Saturday, January 7, 2012

Changing the title of this post because it gets ridiculous spam

Confession: I'm starting to think that maybe I didn't allow myself enough time in between my 50 mile race and my next marathon. I planned on an entire month to recover, and two months to train. I didn't count on bronchitis wasting some of my already extremely limited training time. 

I also didn't count on a month not being enough to recover. Physically, sure, I feel fine. Mentally - I'm sort of  not really feeling training again.. But only sometimes. Too bad though, I got on a runner's high way back when and registered, the race is paid for, the hotel is booked, and I have some awesome friends doing it with me. Obviously, the best thing to do is to suppress those feelings deep down inside me and pretend they don't exist.

These crazy thoughts don't exist all the time. I'm starting to get a bit excited about the race. I'm pretty sure I won't be trained to the level I originally hoped for, but I'll have fun. Until mile 20, at least.

Training is back on track this week though, with 37.5 miles completed (I'm using my free gym pass to do Body Pump tomorrow, so I'm done running for the week - probably). This morning, Lily and I completed our longest run since the 50 miler - 17 miles!


Here's the problem with distance running - just because you've run a long race, it doesn't make running a shorter distance any easier.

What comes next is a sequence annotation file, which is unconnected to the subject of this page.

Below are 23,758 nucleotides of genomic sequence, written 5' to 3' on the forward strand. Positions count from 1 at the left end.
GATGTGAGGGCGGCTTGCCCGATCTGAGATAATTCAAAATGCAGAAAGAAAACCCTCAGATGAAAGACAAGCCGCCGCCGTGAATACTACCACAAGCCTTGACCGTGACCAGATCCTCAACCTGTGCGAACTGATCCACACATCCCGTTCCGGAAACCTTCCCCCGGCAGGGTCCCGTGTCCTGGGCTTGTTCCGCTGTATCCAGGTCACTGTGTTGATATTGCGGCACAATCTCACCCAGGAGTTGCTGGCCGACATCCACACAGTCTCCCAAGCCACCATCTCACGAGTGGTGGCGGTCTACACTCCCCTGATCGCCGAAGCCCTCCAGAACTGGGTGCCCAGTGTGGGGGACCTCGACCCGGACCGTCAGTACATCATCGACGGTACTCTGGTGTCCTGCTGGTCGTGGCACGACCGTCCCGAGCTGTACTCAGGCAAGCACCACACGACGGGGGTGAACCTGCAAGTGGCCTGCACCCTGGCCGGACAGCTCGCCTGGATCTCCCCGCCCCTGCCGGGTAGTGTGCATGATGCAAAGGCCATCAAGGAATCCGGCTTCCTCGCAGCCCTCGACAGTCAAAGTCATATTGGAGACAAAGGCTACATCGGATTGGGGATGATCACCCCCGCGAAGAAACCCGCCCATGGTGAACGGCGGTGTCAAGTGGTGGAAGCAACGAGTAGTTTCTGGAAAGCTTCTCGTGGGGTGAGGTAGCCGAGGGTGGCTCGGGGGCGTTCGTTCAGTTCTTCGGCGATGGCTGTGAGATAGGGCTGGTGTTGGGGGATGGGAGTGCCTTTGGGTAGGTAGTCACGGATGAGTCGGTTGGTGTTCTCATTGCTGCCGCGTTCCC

For example - when training for my second marathon, my husband didn't understand why I'd get anxious before a 20 mile run (or, for that matter, a 12 mile run). He'd be all "but you've already run 26.2 miles!". I wish it worked that way, but, unfortunately, once you've worked your way up to a certain distance, all shorter distances don't suddenly become a piece of cake (in my experience). Especially when it's been awhile since you've done them.

When I woke up this morning, 17 miles seemed terrifyingly long. Just a few weeks ago, I had to do two 9 mile runs before work, and that distance on a weekday seemed enormous. I've done both of these things tons of times before, but, they still seemed daunting. Maybe less so than the first time I tackled them, but they still scare me. 

Of course, I acted totally confident as we warmed up for the run and didn't admit any of this until we were walking back to the cars when it was over. Fake it till you make it is my strategy. 

The run was great, because I had a buddy again (the last two long runs I've done have been solo), but it felt hard. The pace (average 9:39) didn't really feel too challenging, but it still felt difficult to run that far. If that makes sense. My legs were pretty stiff afterwards. 

When I got home, Eric wasn't feeling well, and requested that I watch TV with him in bed. Well, I guess since he twisted my arm......

I still had the post long run breakfast/lunch/snack whatever of champions.
Coffee, coconut water, and pickles.

 Such a weird, yet satisfying combo. The pickles are so salty, the coconut water tastes so refreshing, and the coffee is just needed because it's a day that I'm alive.